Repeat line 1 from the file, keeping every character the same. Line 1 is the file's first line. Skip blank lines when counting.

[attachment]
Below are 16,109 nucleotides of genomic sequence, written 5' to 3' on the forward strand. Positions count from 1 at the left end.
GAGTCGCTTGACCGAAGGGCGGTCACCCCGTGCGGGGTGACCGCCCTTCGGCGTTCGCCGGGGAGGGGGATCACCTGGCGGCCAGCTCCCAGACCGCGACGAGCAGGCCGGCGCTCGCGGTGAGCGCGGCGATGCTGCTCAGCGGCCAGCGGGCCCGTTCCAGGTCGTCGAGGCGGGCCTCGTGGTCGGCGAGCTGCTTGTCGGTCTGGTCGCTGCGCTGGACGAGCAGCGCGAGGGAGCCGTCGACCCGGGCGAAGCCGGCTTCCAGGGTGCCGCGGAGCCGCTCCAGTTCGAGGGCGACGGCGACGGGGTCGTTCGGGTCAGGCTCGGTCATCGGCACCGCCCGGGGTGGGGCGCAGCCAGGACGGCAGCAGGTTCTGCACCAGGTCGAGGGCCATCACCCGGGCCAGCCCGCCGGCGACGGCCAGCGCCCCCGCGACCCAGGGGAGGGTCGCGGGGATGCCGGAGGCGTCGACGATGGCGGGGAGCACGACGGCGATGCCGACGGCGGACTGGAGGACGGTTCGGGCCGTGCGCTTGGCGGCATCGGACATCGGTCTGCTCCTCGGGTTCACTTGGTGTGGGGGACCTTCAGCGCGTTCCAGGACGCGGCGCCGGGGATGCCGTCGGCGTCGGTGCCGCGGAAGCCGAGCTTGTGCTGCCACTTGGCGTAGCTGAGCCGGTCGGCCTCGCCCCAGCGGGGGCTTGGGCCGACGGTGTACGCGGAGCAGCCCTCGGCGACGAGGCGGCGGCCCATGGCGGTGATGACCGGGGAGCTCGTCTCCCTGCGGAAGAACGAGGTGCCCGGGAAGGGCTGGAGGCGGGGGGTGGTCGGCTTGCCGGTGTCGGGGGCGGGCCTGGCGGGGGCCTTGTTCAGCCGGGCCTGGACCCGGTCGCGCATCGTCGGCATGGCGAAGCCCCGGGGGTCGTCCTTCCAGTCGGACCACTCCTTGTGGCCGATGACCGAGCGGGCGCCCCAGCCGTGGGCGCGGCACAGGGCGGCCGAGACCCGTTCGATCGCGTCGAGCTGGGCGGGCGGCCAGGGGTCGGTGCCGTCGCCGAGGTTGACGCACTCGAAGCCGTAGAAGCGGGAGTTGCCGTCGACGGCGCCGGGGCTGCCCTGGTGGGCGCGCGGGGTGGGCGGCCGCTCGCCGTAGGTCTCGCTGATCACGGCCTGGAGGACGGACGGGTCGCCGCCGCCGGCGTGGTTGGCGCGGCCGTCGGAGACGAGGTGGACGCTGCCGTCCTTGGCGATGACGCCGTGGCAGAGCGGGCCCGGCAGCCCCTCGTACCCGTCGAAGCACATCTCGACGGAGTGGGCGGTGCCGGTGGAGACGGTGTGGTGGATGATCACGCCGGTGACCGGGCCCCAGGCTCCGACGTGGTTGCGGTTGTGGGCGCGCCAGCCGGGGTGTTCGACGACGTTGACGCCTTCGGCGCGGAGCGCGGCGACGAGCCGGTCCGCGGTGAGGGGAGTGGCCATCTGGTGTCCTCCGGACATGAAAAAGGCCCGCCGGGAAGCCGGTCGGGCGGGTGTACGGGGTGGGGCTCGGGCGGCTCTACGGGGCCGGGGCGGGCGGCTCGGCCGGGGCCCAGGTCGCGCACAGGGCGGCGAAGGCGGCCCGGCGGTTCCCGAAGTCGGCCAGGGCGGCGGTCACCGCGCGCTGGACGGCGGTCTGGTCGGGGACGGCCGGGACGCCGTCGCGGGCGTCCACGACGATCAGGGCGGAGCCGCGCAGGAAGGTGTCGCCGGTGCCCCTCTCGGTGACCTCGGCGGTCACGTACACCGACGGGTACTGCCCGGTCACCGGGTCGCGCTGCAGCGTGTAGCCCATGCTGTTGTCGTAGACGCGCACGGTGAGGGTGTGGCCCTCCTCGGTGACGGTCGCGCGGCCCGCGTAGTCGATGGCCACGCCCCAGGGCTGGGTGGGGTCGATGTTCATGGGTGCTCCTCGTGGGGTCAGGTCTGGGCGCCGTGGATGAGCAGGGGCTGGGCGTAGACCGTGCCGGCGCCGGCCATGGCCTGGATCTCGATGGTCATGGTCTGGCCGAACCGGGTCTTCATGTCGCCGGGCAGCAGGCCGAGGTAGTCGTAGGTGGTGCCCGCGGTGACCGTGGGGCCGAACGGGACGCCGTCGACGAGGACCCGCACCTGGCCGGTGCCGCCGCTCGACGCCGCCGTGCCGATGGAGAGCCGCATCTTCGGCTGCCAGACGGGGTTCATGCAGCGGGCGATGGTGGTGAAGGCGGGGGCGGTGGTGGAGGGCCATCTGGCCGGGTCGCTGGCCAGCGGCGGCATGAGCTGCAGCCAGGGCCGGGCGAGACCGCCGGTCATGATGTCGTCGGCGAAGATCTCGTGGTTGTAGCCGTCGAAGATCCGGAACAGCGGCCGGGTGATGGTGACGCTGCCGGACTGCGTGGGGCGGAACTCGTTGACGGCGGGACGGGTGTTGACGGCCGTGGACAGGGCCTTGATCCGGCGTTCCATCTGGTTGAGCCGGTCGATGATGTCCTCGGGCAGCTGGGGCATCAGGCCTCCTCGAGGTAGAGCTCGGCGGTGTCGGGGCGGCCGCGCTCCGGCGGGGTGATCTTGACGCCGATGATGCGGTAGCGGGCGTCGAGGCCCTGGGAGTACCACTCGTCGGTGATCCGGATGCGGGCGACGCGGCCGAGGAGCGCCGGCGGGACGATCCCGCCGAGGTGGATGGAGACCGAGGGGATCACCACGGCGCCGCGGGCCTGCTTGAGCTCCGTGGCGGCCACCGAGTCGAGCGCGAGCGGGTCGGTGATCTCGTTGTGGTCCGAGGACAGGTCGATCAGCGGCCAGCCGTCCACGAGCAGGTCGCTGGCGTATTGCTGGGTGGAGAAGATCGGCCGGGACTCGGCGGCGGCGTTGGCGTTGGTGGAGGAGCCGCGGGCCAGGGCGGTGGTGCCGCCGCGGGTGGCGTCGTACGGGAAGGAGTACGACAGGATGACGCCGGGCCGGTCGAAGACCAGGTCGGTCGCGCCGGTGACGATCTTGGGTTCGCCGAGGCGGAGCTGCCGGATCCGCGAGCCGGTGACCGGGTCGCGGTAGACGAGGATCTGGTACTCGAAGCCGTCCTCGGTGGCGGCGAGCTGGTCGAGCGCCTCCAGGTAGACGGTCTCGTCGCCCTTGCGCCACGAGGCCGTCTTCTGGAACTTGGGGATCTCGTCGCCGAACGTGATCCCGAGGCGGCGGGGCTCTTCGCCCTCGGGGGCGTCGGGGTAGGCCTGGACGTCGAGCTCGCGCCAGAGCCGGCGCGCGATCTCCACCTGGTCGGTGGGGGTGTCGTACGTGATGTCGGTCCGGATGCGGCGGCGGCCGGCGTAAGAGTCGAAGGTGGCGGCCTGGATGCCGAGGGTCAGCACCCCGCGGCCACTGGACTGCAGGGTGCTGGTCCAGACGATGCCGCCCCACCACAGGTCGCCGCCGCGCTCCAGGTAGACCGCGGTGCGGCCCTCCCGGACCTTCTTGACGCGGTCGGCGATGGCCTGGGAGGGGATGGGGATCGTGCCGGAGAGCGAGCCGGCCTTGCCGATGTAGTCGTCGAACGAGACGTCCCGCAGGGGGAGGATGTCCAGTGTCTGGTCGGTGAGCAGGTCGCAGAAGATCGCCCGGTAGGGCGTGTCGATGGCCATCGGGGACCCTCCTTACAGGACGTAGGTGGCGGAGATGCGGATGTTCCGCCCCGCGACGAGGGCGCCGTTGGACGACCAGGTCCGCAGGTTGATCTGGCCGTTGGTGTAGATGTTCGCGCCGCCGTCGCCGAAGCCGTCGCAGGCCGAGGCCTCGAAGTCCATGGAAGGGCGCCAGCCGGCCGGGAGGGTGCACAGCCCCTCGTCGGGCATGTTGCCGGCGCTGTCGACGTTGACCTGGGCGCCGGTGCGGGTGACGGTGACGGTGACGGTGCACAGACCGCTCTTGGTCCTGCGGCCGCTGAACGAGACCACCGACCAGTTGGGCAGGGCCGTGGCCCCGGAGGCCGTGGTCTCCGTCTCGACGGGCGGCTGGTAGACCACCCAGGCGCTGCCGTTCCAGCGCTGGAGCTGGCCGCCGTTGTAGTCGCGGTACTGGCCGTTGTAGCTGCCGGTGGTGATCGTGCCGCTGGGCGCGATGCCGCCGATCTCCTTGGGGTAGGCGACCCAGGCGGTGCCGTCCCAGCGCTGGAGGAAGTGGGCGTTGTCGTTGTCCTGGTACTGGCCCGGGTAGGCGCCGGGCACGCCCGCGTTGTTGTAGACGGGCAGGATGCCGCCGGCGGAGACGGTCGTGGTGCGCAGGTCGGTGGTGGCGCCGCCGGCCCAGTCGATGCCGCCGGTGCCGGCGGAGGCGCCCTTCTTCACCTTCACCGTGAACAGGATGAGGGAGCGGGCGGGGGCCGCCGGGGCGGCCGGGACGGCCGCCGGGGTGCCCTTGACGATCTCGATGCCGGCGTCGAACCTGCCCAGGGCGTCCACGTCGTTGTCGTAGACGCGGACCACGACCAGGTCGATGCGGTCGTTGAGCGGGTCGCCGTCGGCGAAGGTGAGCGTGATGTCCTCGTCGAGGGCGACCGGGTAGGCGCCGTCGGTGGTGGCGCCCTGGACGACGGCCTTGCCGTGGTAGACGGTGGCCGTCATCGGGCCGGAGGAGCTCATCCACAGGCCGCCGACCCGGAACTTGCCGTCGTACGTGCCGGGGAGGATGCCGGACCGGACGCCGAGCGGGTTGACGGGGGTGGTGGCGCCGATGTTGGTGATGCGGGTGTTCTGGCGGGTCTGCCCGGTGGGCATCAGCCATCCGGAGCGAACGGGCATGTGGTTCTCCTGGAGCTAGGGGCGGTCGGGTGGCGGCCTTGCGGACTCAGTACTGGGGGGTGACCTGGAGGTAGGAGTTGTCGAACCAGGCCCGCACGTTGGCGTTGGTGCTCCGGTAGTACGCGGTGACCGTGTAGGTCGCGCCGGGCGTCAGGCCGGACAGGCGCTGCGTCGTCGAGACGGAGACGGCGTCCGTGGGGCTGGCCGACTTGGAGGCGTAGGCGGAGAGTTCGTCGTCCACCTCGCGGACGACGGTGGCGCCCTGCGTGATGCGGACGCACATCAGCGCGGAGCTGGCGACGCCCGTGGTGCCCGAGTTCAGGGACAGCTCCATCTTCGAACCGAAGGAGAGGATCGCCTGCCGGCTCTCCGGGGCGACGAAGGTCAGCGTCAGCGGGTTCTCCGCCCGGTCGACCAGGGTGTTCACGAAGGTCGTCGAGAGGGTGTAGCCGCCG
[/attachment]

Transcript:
Below are 16,109 nucleotides of genomic sequence, written 5' to 3' on the forward strand. Positions count from 1 at the left end.